Mindfulness has many benefits, including building confidence, coping with uncomfortable moments, and supporting executive functioning. It changes the emotional life of our brains and positively influences our physical and mental health.
When thinking about mindfulness practice with our children, the first step is to recognise that this practice starts with us. We need to model our openness and engagement with this practice to our children.
We live such busy lives, and our minds are constantly going – we think about our plans, worry about our family’s future, what to have for dinner, or get caught up thinking about the past, what we should or shouldn’t have done.
Being present with mindfulness
Mindfulness can help us be present with whatever is in front of us, in the here and now. It is about paying attention to what’s happening within us, noticing our thoughts, sensations, and emotions, and the people around us.
It may be that you see you’re feeling frustrated about running late or hearing a siren in the distance and noticing that you are suddenly holding your breath.
The important thing is to know that there’s no particular place of calm you have to reach, and it’s not about clearing your mind. Mindfulness is, first and foremost, a practice.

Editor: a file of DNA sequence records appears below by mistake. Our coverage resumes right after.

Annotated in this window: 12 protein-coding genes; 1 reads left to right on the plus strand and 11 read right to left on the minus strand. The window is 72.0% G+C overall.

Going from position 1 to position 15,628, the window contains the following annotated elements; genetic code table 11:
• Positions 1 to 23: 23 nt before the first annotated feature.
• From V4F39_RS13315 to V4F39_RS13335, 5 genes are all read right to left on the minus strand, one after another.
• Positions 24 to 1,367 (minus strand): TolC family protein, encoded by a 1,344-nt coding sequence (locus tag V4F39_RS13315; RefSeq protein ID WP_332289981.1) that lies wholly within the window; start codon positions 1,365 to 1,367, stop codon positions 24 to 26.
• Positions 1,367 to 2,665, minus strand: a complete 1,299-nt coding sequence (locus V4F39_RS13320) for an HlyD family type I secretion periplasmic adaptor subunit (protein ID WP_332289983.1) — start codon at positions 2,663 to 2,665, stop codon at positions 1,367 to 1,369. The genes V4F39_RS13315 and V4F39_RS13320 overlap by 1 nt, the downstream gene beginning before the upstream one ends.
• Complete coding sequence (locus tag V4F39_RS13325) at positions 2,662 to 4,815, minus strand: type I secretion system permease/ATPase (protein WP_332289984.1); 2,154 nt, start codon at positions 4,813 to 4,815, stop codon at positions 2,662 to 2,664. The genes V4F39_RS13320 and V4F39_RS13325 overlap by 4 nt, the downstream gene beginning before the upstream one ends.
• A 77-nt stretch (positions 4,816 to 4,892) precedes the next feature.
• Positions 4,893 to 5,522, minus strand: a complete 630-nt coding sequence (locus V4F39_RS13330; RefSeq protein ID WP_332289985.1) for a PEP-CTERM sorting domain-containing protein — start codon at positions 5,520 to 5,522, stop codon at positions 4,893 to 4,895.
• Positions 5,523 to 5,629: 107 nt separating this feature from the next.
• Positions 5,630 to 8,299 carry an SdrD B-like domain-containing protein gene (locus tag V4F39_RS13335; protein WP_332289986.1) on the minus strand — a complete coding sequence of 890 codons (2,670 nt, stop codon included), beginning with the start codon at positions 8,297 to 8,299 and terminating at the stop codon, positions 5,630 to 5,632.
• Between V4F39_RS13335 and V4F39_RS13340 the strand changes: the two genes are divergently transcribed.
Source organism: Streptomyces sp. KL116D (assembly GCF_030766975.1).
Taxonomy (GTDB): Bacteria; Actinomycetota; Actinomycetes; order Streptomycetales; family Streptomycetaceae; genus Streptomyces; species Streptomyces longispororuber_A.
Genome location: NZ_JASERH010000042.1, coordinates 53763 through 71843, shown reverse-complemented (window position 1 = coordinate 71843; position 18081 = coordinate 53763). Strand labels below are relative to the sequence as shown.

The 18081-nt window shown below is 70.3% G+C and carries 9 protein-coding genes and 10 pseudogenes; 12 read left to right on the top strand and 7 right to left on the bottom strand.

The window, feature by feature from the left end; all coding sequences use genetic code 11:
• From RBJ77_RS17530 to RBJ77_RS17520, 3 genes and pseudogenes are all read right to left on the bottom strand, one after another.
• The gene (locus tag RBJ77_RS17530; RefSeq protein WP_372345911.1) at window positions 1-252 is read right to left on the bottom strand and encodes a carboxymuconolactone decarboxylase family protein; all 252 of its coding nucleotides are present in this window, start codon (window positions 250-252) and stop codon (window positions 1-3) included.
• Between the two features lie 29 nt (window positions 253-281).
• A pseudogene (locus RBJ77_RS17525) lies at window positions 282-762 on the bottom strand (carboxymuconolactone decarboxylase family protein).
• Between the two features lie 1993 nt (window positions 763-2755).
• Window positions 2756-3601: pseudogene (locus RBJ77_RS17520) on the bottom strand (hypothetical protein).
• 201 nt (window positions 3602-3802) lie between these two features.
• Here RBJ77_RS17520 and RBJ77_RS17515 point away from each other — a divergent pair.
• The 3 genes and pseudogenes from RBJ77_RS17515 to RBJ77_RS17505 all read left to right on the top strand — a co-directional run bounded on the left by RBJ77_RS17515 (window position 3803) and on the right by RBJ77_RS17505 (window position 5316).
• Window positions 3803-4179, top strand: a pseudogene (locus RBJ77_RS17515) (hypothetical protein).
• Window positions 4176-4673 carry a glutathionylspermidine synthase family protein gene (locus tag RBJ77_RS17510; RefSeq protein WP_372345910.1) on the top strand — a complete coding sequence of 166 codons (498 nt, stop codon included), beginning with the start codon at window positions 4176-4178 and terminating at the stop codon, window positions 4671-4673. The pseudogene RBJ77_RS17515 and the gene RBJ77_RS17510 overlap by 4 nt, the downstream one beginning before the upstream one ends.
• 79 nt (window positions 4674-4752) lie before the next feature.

It’s just an honest and kind look at what you’re experiencing in the present moment. It is a tool for cultivating calm, focus, joy, kindness, emotional intelligence, and regulation.
Mindfulness is more than just breath work
Some mindfulness practices include mindfulness of the breath, mindful eating with your child (noticing textures, tastes, and the route food takes down to our stomach), mindful walking (turning our awareness to our feet and what we can feel with our soles and toes), or mindful listening (listening to your favourite calm music and see how many different instruments you can identify).
It is a relatively easy practice with significant results on the brain and overall health.
We are committed to further deepening this practice in our classrooms and encourage you to explore this practice with your child at home.
Please let us know about your mindfulness journey with your child – we look forward to hearing from you.
Learning about our mind and body through yoga